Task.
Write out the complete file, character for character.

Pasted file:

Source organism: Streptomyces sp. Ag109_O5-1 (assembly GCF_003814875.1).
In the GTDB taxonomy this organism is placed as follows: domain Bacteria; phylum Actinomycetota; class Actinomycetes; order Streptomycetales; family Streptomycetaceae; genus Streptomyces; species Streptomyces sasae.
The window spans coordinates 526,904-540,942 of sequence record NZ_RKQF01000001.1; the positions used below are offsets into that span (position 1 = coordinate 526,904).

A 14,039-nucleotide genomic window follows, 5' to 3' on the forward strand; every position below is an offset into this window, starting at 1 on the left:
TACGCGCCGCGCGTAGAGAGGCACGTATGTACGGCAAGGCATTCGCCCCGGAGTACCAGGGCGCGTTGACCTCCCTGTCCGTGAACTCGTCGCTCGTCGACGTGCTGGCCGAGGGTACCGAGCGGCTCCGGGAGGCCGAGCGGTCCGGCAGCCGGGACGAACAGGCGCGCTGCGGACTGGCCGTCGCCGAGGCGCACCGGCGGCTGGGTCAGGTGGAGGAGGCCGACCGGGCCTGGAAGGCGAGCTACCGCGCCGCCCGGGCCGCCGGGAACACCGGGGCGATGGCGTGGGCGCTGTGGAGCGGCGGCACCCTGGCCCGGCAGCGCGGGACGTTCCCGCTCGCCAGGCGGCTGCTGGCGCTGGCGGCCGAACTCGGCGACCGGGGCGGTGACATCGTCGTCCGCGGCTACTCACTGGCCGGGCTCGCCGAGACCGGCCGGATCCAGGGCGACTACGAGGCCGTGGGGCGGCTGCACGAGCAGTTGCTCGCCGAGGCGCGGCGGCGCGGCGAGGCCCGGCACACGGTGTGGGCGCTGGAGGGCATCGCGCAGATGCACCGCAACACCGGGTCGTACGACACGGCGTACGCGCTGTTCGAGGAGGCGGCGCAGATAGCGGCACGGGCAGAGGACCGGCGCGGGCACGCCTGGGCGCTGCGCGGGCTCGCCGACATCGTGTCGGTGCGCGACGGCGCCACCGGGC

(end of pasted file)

Source organism: Streptomyces sp. Ag109_O5-1 (assembly GCF_003814875.1).
In the GTDB taxonomy this organism is placed as follows: domain Bacteria; phylum Actinomycetota; class Actinomycetes; order Streptomycetales; family Streptomycetaceae; genus Streptomyces; species Streptomyces sasae.
The window spans coordinates 526,904-540,942 of sequence record NZ_RKQF01000001.1; the positions used below are offsets into that span (position 1 = coordinate 526,904).

A 14,039-nucleotide genomic window follows, 5' to 3' on the forward strand; every position below is an offset into this window, starting at 1 on the left:
TACGCGCCGCGCGTAGAGAGGCACGTATGTACGGCAAGGCATTCGCCCCGGAGTACCAGGGCGCGTTGACCTCCCTGTCCGTGAACTCGTCGCTCGTCGACGTGCTGGCCGAGGGTACCGAGCGGCTCCGGGAGGCCGAGCGGTCCGGCAGCCGGGACGAACAGGCGCGCTGCGGACTGGCCGTCGCCGAGGCGCACCGGCGGCTGGGTCAGGTGGAGGAGGCCGACCGGGCCTGGAAGGCGAGCTACCGCGCCGCCCGGGCCGCCGGGAACACCGGGGCGATGGCGTGGGCGCTGTGGAGCGGCGGCACCCTGGCCCGGCAGCGCGGGACGTTCCCGCTCGCCAGGCGGCTGCTGGCGCTGGCGGCCGAACTCGGCGACCGGGGCGGTGACATCGTCGTCCGCGGCTACTCACTGGCCGGGCTCGCCGAGACCGGCCGGATCCAGGGCGACTACGAGGCCGTGGGGCGGCTGCACGAGCAGTTGCTCGCCGAGGCGCGGCGGCGCGGCGAGGCCCGGCACACGGTGTGGGCGCTGGAGGGCATCGCGCAGATGCACCGCAACACCGGGTCGTACGACACGGCGTACGCGCTGTTCGAGGAGGCGGCGCAGATAGCGGCACGGGCAGAGGACCGGCGCGGGCACGCCTGGGCGCTGCGCGGGCTCGCCGACATCGTGTCGGTGCGCGACGGCGCCACCGGGC